The value of goods exports in January fell sharply compared to the same month last year.

Goods valued at €6.79 billion were exported from Ireland during January, down €882m compared to January 2012.

The seasonally-adjusted export figure of €6.85 billion was 0.5% higher than in December, however.

Merrion economist Alan McQuaid said the CSO figures were weaker than expected.

"The export sector has been the main driver of Irish economic activity in recent times and will remain the key growth engine for some period to come," he said.

"But there are clear downside risks in the short-term, especially in relation to external demand, as well as the strength of the euro, especially versus sterling".

The biggest factor in dragging down the export figures was a €681m fall in the value of organic chemicals shipped during the month compared to January 2012.

The medical and pharmaceutical products also slid by €365m, or 32%.

Pharmaceutical and chemical exports are notoriously volatile and can make a significant difference to the overall goods export figures in any individual months.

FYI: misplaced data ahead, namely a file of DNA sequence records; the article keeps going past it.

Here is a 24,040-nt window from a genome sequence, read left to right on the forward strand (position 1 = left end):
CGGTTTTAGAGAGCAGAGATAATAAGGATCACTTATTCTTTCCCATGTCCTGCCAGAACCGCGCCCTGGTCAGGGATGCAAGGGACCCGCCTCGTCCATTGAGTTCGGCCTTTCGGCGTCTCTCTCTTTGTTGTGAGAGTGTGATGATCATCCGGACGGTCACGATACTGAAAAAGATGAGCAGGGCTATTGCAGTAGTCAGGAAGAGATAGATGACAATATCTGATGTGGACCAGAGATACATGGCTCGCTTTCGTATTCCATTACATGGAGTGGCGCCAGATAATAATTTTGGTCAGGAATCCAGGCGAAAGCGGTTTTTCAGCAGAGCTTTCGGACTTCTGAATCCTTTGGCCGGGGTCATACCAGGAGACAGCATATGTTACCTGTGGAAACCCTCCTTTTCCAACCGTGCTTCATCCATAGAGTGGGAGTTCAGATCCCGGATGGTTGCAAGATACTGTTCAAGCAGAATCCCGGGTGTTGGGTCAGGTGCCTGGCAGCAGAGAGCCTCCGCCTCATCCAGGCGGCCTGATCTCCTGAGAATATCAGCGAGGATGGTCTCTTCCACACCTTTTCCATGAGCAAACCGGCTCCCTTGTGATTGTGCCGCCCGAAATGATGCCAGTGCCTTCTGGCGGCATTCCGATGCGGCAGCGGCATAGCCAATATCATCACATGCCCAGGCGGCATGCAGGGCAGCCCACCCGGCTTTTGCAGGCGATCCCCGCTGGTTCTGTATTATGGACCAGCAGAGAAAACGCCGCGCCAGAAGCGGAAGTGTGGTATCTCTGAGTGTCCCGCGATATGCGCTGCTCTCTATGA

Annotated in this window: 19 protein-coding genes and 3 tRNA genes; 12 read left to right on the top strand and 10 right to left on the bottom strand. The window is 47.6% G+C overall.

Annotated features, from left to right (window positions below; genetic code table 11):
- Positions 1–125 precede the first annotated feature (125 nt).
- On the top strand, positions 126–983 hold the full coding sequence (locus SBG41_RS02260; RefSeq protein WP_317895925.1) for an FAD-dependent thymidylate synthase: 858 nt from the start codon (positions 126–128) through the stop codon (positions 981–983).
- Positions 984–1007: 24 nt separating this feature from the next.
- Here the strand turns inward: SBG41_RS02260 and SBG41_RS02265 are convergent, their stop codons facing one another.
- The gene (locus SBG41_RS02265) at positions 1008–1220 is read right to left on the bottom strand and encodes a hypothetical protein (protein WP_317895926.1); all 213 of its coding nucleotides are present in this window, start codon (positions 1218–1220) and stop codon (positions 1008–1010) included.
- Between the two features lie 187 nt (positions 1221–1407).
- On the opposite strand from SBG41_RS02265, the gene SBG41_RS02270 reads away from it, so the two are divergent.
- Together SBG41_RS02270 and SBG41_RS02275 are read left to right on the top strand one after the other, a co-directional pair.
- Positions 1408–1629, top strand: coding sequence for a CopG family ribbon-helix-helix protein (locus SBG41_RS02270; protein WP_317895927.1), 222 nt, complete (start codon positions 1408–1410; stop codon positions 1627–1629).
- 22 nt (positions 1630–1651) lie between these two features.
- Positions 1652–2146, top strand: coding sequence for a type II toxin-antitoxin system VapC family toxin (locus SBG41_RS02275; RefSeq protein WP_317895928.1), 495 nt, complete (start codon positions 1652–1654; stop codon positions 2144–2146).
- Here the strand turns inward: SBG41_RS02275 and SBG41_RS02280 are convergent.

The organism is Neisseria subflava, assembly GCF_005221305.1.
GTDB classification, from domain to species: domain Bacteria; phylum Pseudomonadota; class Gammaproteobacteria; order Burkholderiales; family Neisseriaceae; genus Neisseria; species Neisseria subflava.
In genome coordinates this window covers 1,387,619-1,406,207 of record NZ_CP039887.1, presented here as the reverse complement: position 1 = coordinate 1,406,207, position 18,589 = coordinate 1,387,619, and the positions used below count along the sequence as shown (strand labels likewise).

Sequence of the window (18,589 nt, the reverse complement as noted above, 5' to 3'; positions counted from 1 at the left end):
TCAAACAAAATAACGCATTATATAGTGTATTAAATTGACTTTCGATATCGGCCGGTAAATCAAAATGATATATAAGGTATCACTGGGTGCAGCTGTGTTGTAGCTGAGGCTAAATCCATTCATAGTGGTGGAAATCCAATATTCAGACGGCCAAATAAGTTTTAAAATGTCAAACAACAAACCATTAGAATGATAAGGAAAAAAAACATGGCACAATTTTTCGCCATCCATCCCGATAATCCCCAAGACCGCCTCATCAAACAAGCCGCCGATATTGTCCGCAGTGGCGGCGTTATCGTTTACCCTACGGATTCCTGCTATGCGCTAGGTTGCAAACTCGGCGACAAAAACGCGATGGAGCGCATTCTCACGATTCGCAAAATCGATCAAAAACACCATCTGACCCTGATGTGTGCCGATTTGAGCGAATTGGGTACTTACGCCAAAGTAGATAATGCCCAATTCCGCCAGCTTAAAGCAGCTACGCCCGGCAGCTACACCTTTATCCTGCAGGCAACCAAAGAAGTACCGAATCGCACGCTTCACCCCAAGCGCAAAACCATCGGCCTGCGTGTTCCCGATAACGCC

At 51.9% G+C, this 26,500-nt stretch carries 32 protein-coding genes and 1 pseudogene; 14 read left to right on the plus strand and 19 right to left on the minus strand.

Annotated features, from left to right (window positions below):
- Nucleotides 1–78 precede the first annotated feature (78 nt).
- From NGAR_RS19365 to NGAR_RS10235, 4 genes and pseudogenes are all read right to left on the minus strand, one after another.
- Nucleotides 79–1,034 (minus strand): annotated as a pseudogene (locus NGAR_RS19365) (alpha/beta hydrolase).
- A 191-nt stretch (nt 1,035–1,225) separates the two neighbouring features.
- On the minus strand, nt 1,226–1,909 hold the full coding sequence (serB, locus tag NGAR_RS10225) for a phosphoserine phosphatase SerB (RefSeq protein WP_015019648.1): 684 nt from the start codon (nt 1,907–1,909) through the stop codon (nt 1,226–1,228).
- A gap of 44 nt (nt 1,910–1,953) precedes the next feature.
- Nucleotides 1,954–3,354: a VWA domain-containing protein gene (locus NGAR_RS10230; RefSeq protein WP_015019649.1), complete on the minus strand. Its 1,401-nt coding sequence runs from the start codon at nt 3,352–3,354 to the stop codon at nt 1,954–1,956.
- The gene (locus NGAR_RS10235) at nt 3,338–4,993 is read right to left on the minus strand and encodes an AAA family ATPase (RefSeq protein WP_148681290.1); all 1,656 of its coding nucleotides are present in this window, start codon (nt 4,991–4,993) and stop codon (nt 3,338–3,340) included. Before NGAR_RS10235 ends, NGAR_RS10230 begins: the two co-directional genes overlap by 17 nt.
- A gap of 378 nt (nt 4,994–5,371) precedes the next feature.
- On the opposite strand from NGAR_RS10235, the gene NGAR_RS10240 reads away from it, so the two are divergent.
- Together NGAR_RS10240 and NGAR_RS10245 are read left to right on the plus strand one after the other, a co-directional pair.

The sector accounts for over half of the value of all goods exports from Ireland. Pharmaceutical firms based in the country have been grappling with the impact of what is known as the "patent cliff".

The patent cliff refers to the number of top-selling drugs for which patent protection has expired, paving the way for other manufacturers to produce low-cost, generic versions of the drugs.

Over the past 12 months Pfizer, one of Ireland's leading exporters, has seen revenues for its cholesterol treatment Lipitor fall as its patent expired. The active ingredient for Lipitor is manufactured in Cork.

The fall in exports in January meant the trade surplus, the gap between the value of exports and imports, also shrank slightly. The January surplus was €2.9 billion compared to €3.2 billion last year.